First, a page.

Ode To Golf – Golf Poetry

ODE TO GOLF 

DELUSIVE nymph, farewell!
How oft we've said and sung,
When balls elusive fell
Down in the jaws of "Hell,"
Or salt seaweeds among,
'Mid shingle and sea-shell.

How oft beside the "burn,"
We play the sad "two more,"
How often at the turn.
The heather we must spurn;
How oft have topped and swore,
In bent and whin and fern.

Yes, when the broken head
Bounds further than the ball,
The heart has inly bled.
Ah ! and the lips have said
Words we would not recall —
Wild words of passion bred.

In bunkers all unknown.
Far beyond "Walkinshaw,"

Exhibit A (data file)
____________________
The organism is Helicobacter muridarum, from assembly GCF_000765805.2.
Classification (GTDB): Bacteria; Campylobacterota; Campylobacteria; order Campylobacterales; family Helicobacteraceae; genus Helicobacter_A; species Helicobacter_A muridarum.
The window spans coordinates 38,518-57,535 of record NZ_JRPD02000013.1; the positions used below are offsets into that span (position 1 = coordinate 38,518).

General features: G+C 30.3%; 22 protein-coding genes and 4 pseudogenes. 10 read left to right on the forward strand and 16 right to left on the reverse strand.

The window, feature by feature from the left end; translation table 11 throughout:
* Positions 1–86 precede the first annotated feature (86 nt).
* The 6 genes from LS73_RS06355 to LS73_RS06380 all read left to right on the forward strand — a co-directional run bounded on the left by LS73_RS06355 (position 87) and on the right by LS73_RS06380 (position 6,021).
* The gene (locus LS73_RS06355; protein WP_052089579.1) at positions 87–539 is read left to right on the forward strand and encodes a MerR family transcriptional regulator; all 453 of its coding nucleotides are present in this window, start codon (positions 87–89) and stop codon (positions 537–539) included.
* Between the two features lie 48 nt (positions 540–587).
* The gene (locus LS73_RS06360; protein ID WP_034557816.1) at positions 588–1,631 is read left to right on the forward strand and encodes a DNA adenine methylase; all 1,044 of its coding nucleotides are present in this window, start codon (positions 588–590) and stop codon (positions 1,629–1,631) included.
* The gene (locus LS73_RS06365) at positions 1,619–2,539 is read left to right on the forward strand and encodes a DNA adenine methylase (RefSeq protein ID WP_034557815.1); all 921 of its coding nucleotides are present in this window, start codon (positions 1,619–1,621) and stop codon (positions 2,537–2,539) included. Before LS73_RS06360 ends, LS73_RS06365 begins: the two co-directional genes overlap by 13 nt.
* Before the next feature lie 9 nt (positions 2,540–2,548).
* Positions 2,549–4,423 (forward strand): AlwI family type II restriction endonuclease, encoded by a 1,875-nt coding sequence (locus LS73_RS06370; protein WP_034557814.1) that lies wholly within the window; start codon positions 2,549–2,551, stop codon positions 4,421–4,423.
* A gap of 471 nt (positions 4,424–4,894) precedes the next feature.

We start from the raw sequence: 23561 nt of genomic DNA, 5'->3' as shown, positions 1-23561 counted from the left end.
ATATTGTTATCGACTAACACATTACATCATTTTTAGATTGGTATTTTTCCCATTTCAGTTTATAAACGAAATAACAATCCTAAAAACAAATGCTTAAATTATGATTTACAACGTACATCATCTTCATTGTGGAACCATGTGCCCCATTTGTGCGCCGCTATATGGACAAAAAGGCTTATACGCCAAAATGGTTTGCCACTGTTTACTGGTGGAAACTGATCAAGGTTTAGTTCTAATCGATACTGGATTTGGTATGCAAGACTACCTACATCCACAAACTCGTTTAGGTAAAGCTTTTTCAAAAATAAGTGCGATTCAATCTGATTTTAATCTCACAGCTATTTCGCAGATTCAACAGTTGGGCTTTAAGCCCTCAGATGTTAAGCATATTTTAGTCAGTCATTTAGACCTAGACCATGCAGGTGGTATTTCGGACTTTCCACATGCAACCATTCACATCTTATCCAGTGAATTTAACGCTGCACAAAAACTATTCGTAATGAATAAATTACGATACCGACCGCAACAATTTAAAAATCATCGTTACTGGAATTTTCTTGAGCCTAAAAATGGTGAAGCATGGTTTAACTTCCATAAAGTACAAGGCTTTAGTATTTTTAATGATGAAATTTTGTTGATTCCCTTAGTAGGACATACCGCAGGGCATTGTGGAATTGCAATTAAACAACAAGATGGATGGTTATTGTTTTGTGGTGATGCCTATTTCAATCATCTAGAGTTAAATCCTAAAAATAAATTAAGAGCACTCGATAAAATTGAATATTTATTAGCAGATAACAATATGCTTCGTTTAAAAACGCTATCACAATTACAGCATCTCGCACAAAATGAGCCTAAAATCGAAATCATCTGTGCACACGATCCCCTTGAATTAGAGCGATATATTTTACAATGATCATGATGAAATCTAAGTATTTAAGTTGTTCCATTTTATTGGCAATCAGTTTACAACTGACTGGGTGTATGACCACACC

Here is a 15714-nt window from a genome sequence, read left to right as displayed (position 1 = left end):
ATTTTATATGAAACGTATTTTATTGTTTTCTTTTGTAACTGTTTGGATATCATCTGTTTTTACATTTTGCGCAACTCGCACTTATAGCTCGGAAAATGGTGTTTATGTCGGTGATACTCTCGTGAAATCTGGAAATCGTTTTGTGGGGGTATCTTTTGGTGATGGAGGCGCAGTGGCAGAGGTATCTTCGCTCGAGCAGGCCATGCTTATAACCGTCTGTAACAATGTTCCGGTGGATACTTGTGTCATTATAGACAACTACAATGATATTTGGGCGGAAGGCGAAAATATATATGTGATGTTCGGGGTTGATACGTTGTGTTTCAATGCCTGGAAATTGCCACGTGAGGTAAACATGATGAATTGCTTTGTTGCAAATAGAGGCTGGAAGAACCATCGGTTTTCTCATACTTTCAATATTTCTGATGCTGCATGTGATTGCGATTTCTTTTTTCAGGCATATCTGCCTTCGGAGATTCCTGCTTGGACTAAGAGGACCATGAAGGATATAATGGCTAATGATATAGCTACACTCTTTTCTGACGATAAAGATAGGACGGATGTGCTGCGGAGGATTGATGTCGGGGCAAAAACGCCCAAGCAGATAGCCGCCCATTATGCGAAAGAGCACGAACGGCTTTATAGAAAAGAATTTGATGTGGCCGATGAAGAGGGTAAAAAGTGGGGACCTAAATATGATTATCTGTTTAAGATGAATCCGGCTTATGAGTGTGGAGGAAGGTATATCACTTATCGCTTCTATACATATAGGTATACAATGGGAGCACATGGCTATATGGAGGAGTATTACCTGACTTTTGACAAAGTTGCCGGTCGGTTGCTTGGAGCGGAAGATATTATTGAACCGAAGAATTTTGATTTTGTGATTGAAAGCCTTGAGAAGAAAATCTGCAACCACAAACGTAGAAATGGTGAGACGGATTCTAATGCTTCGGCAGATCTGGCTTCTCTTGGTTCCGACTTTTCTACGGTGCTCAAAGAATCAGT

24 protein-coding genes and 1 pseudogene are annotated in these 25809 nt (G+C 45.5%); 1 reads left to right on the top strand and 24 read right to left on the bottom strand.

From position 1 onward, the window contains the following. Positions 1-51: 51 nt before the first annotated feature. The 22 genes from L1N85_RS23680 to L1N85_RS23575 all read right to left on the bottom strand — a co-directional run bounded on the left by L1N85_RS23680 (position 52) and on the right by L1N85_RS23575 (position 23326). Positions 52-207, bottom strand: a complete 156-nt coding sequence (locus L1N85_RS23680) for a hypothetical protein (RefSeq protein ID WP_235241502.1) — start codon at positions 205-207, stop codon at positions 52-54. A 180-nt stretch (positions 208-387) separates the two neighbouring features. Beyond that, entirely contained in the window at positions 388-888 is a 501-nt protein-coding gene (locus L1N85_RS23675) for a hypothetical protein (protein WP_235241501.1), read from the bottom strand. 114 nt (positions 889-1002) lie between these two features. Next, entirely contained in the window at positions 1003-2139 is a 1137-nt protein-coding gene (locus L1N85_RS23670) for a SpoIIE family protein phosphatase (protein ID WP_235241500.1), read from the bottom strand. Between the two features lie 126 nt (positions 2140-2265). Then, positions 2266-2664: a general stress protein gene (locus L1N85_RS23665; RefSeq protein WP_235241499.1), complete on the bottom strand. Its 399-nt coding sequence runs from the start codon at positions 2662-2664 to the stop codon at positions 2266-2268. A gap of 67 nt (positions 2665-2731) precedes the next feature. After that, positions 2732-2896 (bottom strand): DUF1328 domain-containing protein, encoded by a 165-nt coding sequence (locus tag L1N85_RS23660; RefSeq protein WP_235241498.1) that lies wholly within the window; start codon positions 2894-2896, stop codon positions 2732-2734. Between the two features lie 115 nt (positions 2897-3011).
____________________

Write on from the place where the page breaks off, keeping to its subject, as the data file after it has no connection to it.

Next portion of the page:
Where never ball had flown — •<
Reached by ourselves alone —
Caddies have heard with awe
The music of our moan.

Yet, nymph, if once alone
The ball hath featly fled—
Not smitten from the bone —
That drive doth still atone ;
And one long shot laid dead
Our grief to the winds hath blown.

So still beside the tee.
We meet in storm and calm,
Lady, and worship thee,
While the loud lark sings free,
Piping his matin psalm
Above the grey and sea.

Andrew Lang in Lyrics of the Links, 1921

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